Woman of the Dunes (1964) by Hiroshi Teshigahara

woman in the dunes

“Woman of the Dunes”, based on the novel of the same title by Kobo Abe, is a peculiar tale, part mystery, part social commentary. The film begins with an entomologist (Eiji Okada) searching for insects in a vast sandy terrain beside the sea. After wandering for some time collecting specimens he is approached by a group of men who ask him if he has somewhere to stay that night. They inform him that their village is poor but that there is a shack nearby where he might find shelter. They lead him to a rickety house in a large hole in the dunes that he descends to via rope ladder. In the hut at the bottom of the pit there is a woman (Kyoko Kishida) with whom he shares a pleasant enough evening meal. By night the woman has to haul sand away from the house, which is then winched up by the men above, to prevent it being buried beneath the ever tumbling sandfall from above. She makes a comment to the man that she doesn’t expect him to work “on the first night”. The man soon discovers that their offer of shelter was a ruse and he has been trapped down in this pit with no hope of return to the world above. The men take away the rope ladder at night, leaving both him and the woman captive. As the days go by, the man’s relationship with the woman deepens and develops as he plots his escape.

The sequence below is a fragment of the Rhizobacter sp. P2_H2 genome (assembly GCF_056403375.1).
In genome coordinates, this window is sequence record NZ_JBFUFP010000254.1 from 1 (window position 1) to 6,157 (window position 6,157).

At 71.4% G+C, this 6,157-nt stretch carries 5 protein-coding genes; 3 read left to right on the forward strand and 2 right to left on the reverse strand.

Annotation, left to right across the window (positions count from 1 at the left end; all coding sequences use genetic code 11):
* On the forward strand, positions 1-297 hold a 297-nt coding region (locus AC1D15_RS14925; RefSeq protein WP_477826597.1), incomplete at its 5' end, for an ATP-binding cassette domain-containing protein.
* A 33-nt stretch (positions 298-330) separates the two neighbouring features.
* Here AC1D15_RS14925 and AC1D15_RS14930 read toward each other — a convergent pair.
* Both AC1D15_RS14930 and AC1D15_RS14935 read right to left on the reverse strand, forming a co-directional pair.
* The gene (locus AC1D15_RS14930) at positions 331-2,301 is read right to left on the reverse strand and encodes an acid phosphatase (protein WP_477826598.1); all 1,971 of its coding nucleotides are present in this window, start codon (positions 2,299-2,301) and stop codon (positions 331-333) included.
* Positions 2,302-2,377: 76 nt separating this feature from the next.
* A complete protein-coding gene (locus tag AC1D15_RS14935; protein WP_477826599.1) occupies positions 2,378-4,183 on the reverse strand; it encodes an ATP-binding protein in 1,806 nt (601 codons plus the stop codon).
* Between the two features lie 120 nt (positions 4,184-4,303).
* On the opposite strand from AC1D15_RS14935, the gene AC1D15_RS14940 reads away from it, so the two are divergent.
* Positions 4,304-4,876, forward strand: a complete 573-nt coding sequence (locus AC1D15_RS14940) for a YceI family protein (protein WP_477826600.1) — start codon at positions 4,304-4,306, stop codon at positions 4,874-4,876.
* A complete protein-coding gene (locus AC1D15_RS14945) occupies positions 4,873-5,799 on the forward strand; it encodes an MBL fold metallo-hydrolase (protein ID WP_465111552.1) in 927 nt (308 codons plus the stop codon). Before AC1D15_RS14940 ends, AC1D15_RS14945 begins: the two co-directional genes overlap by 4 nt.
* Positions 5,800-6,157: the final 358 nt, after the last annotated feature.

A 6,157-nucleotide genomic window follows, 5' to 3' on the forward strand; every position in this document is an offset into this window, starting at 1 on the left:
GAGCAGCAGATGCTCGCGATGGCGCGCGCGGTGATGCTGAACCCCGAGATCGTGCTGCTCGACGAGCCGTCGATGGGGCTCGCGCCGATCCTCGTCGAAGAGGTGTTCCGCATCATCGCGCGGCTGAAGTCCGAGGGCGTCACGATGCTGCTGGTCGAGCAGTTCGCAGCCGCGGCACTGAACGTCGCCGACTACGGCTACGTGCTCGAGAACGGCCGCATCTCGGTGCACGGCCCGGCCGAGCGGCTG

From the opening scenes it is clear that director Hiroshi Teshigahara has a clear and unique vision. He uses the cinematic form to its utmost to create a compelling work. The shots of dunes in the opening perfectly captures the sense of somebody who is emotionally lost without ever having to explain this to us. Extreme close-ups of insects show the entomologist’s obsession with seemingly insignificant minutia that perhaps lead him into the deception, as he is unable to see what is going on around him. Also worth mentioning are the passionate scenes between him and the woman, that manage a sensuality and eroticism through almost abstract close-ups. This is true throughout with an intensity to much of the film that is seemingly conjured out of very little, instead due to the incredible interplay between unique imagery and an affecting soundscape. The score by Toru Takemitsu, with strained violins and undercurrent of dread, compliments the direction and acting to create a powerful piece of cinema. Both of the main actors, Eiji Okada and Kyoko Kishida, do a great job with this script. It could easily have been a stage play as the majority of the action simply involves two people in or around a cabin. It is great to see two well drawn characters, expertly acted, develop in unison, each learning from or being inspired by the other.

The films premise is deceptively simple, essentially a man is trapped in a hole with a woman, but through this the film manages to explore a number of interesting themes. It is a rumination on freedom and enslavement and whether there is much of a difference between them. It can be seen as a gloomy satire on work and society, with the interminable and pointless venture of clearing sand away from the house being a perfect metaphor for life and humanities attempts to delay the inevitable. There is also an emotional relationship between the two leads, an exploration of lust and sexuality, and often difficult questions raised regarding this. Much like shifting sands the film can be interpreted as any number of things depending on what you want to see there. A unique premise that lends itself to several allegorical interpretations. A must watch classic for those who enjoy complex character studies with socio-political overtones.